#3: Worthiness

Worthiness | A Double Edge Sword

The term ‘worthiness’ originally was a spiritual idea. It referenced our relationship to God at a time when Christianity dominated the Western world.  In fact, ‘worthiness’ has only been in used as a noun since the 13th century. This is important because a noun describes a person, a place or a thing possessing physical properties. Unlike human emotions like sadness, anger or fear, we do not experience ‘worthiness’ as an innate emotion. Instead ‘worthiness’ is an intellectual concept.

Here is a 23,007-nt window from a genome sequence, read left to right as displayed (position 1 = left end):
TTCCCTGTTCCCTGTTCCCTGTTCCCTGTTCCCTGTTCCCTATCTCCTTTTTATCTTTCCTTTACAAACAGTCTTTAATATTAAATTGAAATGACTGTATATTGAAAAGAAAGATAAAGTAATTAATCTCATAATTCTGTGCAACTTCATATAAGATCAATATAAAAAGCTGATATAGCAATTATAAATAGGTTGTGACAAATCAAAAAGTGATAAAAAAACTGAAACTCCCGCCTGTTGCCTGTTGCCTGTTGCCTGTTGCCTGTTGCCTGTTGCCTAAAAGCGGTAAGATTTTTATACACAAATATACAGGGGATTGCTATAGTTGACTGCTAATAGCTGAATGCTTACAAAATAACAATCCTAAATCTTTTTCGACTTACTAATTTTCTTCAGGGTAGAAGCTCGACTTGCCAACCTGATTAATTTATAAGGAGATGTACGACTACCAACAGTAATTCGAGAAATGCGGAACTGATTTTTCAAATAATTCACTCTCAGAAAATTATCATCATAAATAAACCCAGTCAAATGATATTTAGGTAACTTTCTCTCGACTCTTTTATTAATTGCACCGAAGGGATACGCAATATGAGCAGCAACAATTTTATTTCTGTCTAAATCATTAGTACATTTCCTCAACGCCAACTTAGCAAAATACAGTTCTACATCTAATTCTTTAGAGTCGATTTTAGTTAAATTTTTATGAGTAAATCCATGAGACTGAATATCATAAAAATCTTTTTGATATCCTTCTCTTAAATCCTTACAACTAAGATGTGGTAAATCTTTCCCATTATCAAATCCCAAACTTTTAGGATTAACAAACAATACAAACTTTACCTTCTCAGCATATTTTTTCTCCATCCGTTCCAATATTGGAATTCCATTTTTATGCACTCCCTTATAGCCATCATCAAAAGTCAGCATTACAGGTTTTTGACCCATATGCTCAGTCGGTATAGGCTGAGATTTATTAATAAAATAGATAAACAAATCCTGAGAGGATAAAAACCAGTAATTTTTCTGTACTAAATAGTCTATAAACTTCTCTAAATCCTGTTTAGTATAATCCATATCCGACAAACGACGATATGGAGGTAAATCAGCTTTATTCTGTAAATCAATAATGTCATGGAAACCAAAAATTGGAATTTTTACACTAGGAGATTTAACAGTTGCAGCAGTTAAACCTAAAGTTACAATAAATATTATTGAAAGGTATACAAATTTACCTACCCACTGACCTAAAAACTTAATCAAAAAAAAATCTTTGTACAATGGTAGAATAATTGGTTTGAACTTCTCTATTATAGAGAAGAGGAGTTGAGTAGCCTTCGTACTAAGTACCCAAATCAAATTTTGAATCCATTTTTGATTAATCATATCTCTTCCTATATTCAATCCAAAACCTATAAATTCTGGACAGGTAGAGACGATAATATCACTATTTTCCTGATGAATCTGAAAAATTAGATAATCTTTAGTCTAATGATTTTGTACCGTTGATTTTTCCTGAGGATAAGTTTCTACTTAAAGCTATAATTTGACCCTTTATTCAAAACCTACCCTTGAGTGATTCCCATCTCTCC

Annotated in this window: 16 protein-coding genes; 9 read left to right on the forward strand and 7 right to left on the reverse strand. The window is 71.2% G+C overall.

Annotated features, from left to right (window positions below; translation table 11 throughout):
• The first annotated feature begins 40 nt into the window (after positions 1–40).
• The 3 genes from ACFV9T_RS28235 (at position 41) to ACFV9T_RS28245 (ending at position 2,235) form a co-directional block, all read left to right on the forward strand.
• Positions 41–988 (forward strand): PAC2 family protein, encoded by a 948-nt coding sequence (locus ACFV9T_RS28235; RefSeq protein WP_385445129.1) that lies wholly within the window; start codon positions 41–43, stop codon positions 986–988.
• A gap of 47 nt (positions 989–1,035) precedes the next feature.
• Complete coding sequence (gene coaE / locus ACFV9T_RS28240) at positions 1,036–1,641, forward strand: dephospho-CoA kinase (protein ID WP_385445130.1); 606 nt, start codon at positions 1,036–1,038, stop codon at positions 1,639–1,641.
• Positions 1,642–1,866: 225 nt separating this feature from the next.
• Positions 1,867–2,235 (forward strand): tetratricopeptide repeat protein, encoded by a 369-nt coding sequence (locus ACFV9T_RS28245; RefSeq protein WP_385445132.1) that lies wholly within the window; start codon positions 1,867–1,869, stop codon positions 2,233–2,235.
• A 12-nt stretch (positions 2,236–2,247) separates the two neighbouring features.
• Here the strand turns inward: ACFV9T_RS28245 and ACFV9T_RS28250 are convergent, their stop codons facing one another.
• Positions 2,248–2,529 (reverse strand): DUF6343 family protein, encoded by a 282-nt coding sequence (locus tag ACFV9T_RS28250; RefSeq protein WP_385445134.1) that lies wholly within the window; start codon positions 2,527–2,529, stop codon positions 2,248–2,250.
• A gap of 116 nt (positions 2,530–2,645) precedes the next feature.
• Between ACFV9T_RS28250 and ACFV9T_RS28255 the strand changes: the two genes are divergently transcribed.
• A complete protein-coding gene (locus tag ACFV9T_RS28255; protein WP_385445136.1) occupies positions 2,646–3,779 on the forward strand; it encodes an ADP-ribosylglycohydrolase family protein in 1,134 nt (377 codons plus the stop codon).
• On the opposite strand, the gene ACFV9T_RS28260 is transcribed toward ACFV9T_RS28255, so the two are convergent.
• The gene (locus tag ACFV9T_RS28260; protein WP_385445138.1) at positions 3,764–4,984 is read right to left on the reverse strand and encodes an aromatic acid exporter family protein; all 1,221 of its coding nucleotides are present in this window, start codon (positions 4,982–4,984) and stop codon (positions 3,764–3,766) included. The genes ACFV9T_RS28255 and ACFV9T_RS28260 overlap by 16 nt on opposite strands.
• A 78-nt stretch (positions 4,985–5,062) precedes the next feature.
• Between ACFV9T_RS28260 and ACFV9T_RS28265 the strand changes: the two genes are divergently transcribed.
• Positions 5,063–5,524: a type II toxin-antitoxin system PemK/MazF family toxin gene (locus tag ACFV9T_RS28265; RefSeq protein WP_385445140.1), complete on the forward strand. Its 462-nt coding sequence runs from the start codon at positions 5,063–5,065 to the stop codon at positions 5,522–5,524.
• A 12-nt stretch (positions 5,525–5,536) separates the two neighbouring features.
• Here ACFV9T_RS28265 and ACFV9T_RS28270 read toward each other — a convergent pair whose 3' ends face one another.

Neuroscience teaches us that our brain is wired to construct reality by creating opposites (ie. light/dark, good/evil, busy/lazy).

By itself, worthiness is not a problem. However because the brain works automatically, it leads us to believe that  ‘unworthiness’ exists or is true.

We either all have the same ‘worthiness’ in which case the concept is universal and doesn’t distinguish one person from another.  Or if there is ‘unworthiness’, it is human nature to ‘fix it’ thus resulting in endless cycles of one-upmanship.

If we want sanity, we must radically do away with the term ‘worthiness’  thereby exiting the painful cycle.